Disability is No Laughing Matter
Authors: Emily Parma
Keywords: family wisdom, blind, low vision, disability, bullying
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Editor’s Note: I met Emily when she agreed to serve on a panel for a family workshop. I was impressed with her accomplishments, her confidence and saw her passion for mentoring others with low vision. Emily is a junior at Texas State University in San Marcos, studying Special Education and Sociology. She currently works at a children’s nursery. Outside of work, she loves writing, spending time with her fiancé and being outdoors with their two dogs. She enjoys helping animals and people in any way possible! You may contact Emily at email@example.com
Enough is enough. There are so many students with disabilities, and I know I’m not the only one. Some may be visible, some may not be. Yet there has not been a week that went by without me overhearing a joke about ADHD, Helen Keller or being deaf. What people don’t realize is that others around them might have a disability.
Personally, I am legally blind, and while some people may not realize it, others may make fun of it. Sometime last year, I remember stumbling over words on the ever popular Cards Against Humanity game when someone remarked, “What, are you blind?” Yes, actually, I am to an extent, I remember thinking. I used to shake off those remarks like they didn’t bother me. In reality, those words hurt – not because I have a disability, but because of the attitude that person had about it.
I have to wonder why those remarks are even worth saying and what someone would gain from it.
Having a disability, it seems like people either categorize me as a hero who overcomes it or a person who is unable to do anything at all because I’m different. At least that’s how I interpret people’s actions and attitudes. This mindset is actually quite harmful.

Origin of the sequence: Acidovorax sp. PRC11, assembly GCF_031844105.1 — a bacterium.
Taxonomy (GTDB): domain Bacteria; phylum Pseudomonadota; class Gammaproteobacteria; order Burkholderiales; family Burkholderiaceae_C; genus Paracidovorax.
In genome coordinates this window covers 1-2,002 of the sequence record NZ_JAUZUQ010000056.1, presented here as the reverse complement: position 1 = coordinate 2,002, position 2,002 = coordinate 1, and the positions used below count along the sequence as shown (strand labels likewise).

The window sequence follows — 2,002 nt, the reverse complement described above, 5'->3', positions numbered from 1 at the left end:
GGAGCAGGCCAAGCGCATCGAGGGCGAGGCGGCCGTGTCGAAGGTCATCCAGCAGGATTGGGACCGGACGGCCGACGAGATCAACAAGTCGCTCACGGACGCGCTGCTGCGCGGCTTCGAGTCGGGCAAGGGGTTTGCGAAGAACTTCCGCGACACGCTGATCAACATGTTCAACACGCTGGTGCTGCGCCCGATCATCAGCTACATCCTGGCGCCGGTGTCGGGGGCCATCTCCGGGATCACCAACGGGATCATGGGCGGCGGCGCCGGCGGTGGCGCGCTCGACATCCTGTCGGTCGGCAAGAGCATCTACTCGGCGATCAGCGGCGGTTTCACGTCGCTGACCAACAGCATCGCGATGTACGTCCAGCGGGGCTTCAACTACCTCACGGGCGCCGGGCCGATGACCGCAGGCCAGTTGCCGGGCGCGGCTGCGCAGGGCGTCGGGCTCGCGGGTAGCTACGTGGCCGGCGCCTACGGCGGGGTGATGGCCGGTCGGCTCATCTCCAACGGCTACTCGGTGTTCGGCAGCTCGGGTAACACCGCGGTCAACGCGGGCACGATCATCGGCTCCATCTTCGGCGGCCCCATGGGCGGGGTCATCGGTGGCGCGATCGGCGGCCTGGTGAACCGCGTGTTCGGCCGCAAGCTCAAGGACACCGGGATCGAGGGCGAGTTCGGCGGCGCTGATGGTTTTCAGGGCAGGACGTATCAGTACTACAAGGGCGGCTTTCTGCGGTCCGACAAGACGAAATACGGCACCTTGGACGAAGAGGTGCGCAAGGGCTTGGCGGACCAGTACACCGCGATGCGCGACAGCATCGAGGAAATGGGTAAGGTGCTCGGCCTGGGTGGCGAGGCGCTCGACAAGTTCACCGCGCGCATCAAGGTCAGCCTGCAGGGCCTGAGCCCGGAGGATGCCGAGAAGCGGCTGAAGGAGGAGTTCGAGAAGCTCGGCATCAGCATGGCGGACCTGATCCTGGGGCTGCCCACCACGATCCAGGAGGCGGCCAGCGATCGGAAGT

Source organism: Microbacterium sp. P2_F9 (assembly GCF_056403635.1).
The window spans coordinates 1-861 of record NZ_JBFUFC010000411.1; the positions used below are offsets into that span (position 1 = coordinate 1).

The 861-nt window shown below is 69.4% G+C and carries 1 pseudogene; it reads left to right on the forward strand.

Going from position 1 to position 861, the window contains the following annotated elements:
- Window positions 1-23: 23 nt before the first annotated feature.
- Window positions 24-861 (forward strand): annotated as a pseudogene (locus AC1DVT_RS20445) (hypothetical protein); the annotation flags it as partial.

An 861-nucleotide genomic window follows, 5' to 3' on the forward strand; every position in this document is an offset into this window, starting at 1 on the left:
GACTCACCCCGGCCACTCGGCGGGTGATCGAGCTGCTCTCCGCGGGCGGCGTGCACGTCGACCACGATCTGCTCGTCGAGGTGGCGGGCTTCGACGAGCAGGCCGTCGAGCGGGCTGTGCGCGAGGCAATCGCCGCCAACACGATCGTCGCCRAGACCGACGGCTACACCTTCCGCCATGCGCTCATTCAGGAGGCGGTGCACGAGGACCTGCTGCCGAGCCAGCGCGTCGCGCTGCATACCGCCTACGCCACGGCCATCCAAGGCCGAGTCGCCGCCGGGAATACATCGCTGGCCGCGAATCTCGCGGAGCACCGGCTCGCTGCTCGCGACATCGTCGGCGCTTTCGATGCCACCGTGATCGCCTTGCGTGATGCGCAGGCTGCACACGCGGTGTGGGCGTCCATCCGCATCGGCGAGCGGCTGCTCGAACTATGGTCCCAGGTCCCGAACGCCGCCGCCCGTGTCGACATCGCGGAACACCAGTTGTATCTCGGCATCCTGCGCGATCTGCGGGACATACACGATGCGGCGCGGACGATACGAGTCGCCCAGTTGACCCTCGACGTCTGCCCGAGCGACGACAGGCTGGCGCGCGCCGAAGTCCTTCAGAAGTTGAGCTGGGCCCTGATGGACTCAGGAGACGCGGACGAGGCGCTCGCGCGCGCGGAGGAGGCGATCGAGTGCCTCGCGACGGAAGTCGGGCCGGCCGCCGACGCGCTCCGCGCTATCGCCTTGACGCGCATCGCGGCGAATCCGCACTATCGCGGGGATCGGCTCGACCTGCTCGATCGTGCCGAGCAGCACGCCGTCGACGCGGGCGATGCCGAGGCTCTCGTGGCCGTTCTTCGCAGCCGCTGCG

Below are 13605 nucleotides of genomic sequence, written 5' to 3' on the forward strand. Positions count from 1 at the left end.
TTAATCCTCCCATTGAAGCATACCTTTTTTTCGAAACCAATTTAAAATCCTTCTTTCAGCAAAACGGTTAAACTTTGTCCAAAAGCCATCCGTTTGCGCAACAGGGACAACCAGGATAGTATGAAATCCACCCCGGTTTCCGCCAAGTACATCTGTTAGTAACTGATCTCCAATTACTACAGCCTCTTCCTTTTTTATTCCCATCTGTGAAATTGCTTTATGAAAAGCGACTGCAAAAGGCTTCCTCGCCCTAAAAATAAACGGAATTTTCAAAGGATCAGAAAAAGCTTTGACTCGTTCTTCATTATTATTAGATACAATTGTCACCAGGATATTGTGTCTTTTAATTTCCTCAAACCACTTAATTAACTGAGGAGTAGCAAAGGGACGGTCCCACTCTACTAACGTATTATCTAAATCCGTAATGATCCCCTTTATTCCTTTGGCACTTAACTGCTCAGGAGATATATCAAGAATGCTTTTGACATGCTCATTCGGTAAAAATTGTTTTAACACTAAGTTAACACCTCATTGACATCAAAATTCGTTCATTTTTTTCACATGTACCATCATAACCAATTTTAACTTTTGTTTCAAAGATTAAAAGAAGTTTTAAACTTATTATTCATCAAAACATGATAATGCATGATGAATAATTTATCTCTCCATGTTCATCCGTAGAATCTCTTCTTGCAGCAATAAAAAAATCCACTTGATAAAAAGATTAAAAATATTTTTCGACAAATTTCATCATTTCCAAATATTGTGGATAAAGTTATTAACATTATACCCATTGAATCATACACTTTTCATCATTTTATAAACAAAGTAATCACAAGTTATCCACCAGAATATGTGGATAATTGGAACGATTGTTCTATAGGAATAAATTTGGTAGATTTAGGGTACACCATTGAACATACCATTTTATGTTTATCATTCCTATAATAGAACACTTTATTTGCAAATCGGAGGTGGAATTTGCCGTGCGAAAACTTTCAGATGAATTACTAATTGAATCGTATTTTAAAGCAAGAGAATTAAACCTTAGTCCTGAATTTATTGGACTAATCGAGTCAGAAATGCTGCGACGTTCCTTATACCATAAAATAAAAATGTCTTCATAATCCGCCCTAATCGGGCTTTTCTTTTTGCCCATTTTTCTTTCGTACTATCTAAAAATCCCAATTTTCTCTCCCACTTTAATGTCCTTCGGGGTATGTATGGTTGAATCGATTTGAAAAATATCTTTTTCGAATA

Someone says hurtful things like a blind joke and might try to cover it up by saying, “It’s a joke.” But I believe every joke has an element of truth for the person who said it. I’d like to think I’m as perfectly capable as any other able-bodied person in this world. I just have to adapt to my surroundings in ways others don’t. Hearing blind jokes makes me feel set apart from everyone else, like having something to deal with in life is something to laugh at. This should not be the case.
Not everyone has interacted with someone with a disability, however, so maybe the problem isn’t the people who say them, but not knowing the jokes are a problem in the first place.
“Did you hear about the new Helen Keller doll? You wind her up and she bumps into the furniture!” This is not the worst of the most common jokes about Helen Keller I’ve heard. I’m sure some of you reading this may find that joke funny, but to me, Helen Keller was an incredible woman. She achieved so much despite many people thinking she was incapable of doing anything. The truth is, every person has things to overcome in life, whether they’re financial problems, family problems, or a challenge that might be related to his or her disability. None of these are a laughing matter, so why make it that way?
No one likes to be seen as different or incapable compared to other people, and this is exactly what joking or teasing can do to a person. Personally, I don’t mind talking about my disability, but I don’t like people staring or making jokes about it, and I don’t believe anyone else does either. I often hear people exclaiming, “Wow, I’m blind!” when they can’t find an object that happens to be in front of them. More often than not, that person is actually not disabled, and it bothers me because they know nothing about that disability.
No matter how much a disability affects someone’s life, I believe every one of us would rather be looked at as a person with interests, values and opinions just like anyone else. Having a disability means we adapt to our surroundings in ways others do not, and that makes us unique. People should be more aware of what they say, and remember that age-old saying of “think before you speak,” because what you say does actually matter.